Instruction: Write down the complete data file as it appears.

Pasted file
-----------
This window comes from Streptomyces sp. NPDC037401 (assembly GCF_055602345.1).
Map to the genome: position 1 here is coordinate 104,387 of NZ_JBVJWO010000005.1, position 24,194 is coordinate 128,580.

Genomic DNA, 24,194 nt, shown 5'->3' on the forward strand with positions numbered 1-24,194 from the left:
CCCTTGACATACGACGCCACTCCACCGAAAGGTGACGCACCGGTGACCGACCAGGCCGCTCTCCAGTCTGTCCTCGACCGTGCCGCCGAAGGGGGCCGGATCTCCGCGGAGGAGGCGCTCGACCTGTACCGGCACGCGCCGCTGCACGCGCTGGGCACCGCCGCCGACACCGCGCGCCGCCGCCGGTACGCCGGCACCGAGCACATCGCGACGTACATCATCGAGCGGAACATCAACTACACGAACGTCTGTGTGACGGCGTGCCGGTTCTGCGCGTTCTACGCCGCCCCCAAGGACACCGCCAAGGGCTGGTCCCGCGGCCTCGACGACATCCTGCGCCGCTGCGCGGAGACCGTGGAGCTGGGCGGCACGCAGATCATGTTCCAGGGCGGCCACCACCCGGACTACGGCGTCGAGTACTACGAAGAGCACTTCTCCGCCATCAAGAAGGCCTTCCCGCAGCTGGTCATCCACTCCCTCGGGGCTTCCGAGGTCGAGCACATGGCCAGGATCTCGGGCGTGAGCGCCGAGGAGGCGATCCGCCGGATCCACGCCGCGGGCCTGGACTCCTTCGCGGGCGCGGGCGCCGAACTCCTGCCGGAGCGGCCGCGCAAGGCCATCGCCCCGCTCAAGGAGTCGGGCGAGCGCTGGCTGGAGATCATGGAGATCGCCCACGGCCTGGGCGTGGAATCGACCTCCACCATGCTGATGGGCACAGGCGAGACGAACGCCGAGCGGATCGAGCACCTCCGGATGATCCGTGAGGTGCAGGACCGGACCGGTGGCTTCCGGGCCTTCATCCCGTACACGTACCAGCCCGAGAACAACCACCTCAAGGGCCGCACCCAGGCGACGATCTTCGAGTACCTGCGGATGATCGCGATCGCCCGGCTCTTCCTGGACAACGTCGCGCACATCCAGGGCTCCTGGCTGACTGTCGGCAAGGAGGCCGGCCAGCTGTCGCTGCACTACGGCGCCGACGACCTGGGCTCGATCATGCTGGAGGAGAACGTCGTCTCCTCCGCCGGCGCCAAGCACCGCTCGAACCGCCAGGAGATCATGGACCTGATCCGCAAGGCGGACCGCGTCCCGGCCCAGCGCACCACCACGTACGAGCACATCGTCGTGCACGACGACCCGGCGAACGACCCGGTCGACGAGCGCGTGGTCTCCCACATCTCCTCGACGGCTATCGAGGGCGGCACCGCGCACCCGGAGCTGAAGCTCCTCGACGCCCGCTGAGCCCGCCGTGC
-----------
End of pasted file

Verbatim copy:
This window comes from Streptomyces sp. NPDC037401 (assembly GCF_055602345.1).
Map to the genome: position 1 here is coordinate 104,387 of NZ_JBVJWO010000005.1, position 24,194 is coordinate 128,580.

Genomic DNA, 24,194 nt, shown 5'->3' on the forward strand with positions numbered 1-24,194 from the left:
CCCTTGACATACGACGCCACTCCACCGAAAGGTGACGCACCGGTGACCGACCAGGCCGCTCTCCAGTCTGTCCTCGACCGTGCCGCCGAAGGGGGCCGGATCTCCGCGGAGGAGGCGCTCGACCTGTACCGGCACGCGCCGCTGCACGCGCTGGGCACCGCCGCCGACACCGCGCGCCGCCGCCGGTACGCCGGCACCGAGCACATCGCGACGTACATCATCGAGCGGAACATCAACTACACGAACGTCTGTGTGACGGCGTGCCGGTTCTGCGCGTTCTACGCCGCCCCCAAGGACACCGCCAAGGGCTGGTCCCGCGGCCTCGACGACATCCTGCGCCGCTGCGCGGAGACCGTGGAGCTGGGCGGCACGCAGATCATGTTCCAGGGCGGCCACCACCCGGACTACGGCGTCGAGTACTACGAAGAGCACTTCTCCGCCATCAAGAAGGCCTTCCCGCAGCTGGTCATCCACTCCCTCGGGGCTTCCGAGGTCGAGCACATGGCCAGGATCTCGGGCGTGAGCGCCGAGGAGGCGATCCGCCGGATCCACGCCGCGGGCCTGGACTCCTTCGCGGGCGCGGGCGCCGAACTCCTGCCGGAGCGGCCGCGCAAGGCCATCGCCCCGCTCAAGGAGTCGGGCGAGCGCTGGCTGGAGATCATGGAGATCGCCCACGGCCTGGGCGTGGAATCGACCTCCACCATGCTGATGGGCACAGGCGAGACGAACGCCGAGCGGATCGAGCACCTCCGGATGATCCGTGAGGTGCAGGACCGGACCGGTGGCTTCCGGGCCTTCATCCCGTACACGTACCAGCCCGAGAACAACCACCTCAAGGGCCGCACCCAGGCGACGATCTTCGAGTACCTGCGGATGATCGCGATCGCCCGGCTCTTCCTGGACAACGTCGCGCACATCCAGGGCTCCTGGCTGACTGTCGGCAAGGAGGCCGGCCAGCTGTCGCTGCACTACGGCGCCGACGACCTGGGCTCGATCATGCTGGAGGAGAACGTCGTCTCCTCCGCCGGCGCCAAGCACCGCTCGAACCGCCAGGAGATCATGGACCTGATCCGCAAGGCGGACCGCGTCCCGGCCCAGCGCACCACCACGTACGAGCACATCGTCGTGCACGACGACCCGGCGAACGACCCGGTCGACGAGCGCGTGGTCTCCCACATCTCCTCGACGGCTATCGAGGGCGGCACCGCGCACCCGGAGCTGAAGCTCCTCGACGCCCGCTGAGCCCGCCGTGC